The fall movie season in Washington begins Sept. 27, when Woody Allen's strictly serious "Interiors" and Satyajit Ray's "The Middleman" begin. John Guillermin's all-star version of the Agatha Christie whodunit, "Death on the Nile," opens Sept. 29, with Peter Ustinov as Hercule Poirot.
The first week in October offers five major openings: "Days of Heaven," a highly touted 70mm epic from Terrence Malick, director of "Badlands"; Robert Altman's ensemble social comedy "A Wedding"; Franklin Schaffner's film version of "The Boys from Brazil"; "Goin' South" with Jack Nicholson; "The Big Fix" with Richard Dreyfuss; and "Someone is Killing the Great Chefs of Europe" with George Segal and Jacqueline Bisset.
The next week hits late in the month, starting Oct. 25, with Alan Pakula's "Comes a Horseman," starring Jane Fonda, James Caan and Jason Robards. Oct. 27 brings "The Wiz," "Midnight Express," "Bloodbrothers" and, tentatively, "Girlfriends."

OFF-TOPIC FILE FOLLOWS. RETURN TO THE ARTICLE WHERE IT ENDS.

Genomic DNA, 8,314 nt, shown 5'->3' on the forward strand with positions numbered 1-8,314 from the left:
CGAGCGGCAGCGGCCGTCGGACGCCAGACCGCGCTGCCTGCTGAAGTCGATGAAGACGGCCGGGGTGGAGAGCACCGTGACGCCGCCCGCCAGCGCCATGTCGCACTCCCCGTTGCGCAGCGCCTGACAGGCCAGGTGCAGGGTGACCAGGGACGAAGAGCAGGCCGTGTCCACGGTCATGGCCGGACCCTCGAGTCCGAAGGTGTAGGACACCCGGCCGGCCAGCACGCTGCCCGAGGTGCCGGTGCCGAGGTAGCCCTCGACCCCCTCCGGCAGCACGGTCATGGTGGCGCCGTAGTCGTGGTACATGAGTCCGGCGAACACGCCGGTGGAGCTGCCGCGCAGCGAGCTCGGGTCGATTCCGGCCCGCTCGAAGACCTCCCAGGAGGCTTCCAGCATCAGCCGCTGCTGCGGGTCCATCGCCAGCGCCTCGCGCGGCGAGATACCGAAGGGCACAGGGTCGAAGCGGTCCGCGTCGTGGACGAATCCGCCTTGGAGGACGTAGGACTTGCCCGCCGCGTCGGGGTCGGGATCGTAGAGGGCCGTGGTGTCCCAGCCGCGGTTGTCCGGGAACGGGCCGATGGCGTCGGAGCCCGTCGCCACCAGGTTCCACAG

Coming in early November: Sylvester Stallone's "Paradise Alley" on the 3rd, and Richard Attenborough's film version of William Goldman's thriller "Magic" on the 8th. Most promising: Ralph Bakshi's animated production of Tolkien's "Lord of the Rings" and a romantic melodrama called "Slow Dancing in the Big City" from John G. Avildsen, the director of "Rocky," both on the 15th.
Among others to look for: Stanley Donen's "Movie Movie," Ingmar Bergman's "Autumn Sonata" with Ingrid Bergman and Liv Ullmann, "Agatha" with Vanessa Redgrave and Dustin Hoffman.